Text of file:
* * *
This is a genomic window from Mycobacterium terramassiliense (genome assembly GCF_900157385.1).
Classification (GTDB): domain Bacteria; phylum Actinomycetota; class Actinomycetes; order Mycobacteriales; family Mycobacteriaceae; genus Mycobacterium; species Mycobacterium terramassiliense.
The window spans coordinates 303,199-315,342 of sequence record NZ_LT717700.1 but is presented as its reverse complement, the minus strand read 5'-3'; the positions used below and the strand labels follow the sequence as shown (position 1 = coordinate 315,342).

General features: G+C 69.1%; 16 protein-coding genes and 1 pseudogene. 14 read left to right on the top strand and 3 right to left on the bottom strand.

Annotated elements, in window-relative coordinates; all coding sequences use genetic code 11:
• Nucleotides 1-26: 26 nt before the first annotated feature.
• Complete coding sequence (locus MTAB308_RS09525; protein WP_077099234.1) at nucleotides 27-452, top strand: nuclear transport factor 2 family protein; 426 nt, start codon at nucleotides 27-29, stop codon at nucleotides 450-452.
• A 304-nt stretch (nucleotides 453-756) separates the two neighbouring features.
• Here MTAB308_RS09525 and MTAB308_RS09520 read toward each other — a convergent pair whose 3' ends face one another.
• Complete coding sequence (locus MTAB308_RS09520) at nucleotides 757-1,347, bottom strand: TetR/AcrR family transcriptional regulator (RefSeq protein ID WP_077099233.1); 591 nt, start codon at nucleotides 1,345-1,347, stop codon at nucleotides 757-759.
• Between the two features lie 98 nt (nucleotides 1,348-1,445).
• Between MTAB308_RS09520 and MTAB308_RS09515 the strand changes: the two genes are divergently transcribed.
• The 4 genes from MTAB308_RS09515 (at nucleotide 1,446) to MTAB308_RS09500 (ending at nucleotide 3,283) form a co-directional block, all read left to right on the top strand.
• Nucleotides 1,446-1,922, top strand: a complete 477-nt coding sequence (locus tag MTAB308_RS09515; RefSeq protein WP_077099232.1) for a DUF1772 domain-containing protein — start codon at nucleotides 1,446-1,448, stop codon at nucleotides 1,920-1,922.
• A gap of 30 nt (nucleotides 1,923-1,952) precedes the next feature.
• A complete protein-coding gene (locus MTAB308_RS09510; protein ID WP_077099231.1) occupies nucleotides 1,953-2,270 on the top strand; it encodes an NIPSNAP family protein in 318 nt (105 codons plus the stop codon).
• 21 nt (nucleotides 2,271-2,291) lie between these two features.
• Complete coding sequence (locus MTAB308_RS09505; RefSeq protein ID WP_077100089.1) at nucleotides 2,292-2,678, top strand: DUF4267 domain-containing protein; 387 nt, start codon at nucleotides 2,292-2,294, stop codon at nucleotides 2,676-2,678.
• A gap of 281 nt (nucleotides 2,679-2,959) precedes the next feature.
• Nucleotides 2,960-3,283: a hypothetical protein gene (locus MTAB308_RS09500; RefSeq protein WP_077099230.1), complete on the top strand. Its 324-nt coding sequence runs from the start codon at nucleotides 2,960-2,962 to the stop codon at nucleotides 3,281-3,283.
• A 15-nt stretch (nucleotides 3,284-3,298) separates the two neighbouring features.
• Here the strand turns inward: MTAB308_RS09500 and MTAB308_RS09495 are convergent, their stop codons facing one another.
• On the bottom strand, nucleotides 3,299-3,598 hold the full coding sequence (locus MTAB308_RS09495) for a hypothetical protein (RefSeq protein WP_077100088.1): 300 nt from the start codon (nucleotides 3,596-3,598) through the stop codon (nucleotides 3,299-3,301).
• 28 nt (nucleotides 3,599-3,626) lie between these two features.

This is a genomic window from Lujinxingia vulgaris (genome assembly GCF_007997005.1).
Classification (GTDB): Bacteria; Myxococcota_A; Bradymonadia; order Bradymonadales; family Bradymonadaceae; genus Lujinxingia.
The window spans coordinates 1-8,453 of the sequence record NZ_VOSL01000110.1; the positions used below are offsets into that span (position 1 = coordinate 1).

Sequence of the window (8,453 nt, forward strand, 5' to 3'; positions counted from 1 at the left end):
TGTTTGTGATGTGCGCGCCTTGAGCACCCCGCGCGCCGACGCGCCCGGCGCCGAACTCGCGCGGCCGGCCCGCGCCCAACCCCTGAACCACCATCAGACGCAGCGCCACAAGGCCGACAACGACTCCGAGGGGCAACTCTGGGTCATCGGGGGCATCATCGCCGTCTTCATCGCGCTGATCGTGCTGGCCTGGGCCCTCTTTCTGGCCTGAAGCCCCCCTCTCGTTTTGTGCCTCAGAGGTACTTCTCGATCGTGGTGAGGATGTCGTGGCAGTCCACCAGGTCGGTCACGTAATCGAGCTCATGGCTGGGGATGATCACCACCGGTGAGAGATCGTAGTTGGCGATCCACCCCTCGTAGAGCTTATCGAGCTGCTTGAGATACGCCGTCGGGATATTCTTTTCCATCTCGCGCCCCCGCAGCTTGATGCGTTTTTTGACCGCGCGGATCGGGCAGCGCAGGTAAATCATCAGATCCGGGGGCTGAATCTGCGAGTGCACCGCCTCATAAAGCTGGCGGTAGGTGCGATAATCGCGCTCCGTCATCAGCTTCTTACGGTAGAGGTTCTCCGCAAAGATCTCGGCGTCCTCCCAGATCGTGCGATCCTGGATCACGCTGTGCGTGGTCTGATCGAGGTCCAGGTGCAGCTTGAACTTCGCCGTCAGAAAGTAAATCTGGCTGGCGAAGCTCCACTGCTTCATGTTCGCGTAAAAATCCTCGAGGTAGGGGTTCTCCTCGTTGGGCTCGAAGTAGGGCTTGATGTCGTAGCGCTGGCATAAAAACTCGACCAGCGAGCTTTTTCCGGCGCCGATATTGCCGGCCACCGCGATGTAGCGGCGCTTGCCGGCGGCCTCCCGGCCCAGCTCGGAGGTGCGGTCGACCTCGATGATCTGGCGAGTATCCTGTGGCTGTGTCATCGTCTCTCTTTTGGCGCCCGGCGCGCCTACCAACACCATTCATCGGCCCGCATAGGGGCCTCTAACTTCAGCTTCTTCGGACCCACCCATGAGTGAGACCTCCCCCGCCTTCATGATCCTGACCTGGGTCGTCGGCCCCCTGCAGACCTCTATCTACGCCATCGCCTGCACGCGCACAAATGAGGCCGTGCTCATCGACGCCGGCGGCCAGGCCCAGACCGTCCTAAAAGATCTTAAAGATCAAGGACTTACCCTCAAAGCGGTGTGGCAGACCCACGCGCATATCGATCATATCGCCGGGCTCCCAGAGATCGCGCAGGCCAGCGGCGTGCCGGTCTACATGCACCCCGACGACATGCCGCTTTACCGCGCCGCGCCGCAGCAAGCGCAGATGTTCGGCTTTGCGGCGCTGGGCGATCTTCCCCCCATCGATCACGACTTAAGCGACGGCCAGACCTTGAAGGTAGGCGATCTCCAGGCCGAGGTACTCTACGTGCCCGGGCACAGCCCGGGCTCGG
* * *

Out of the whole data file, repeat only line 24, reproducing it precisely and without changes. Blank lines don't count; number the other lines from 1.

• 28 nt (nucleotides 3,599-3,626) lie between these two features.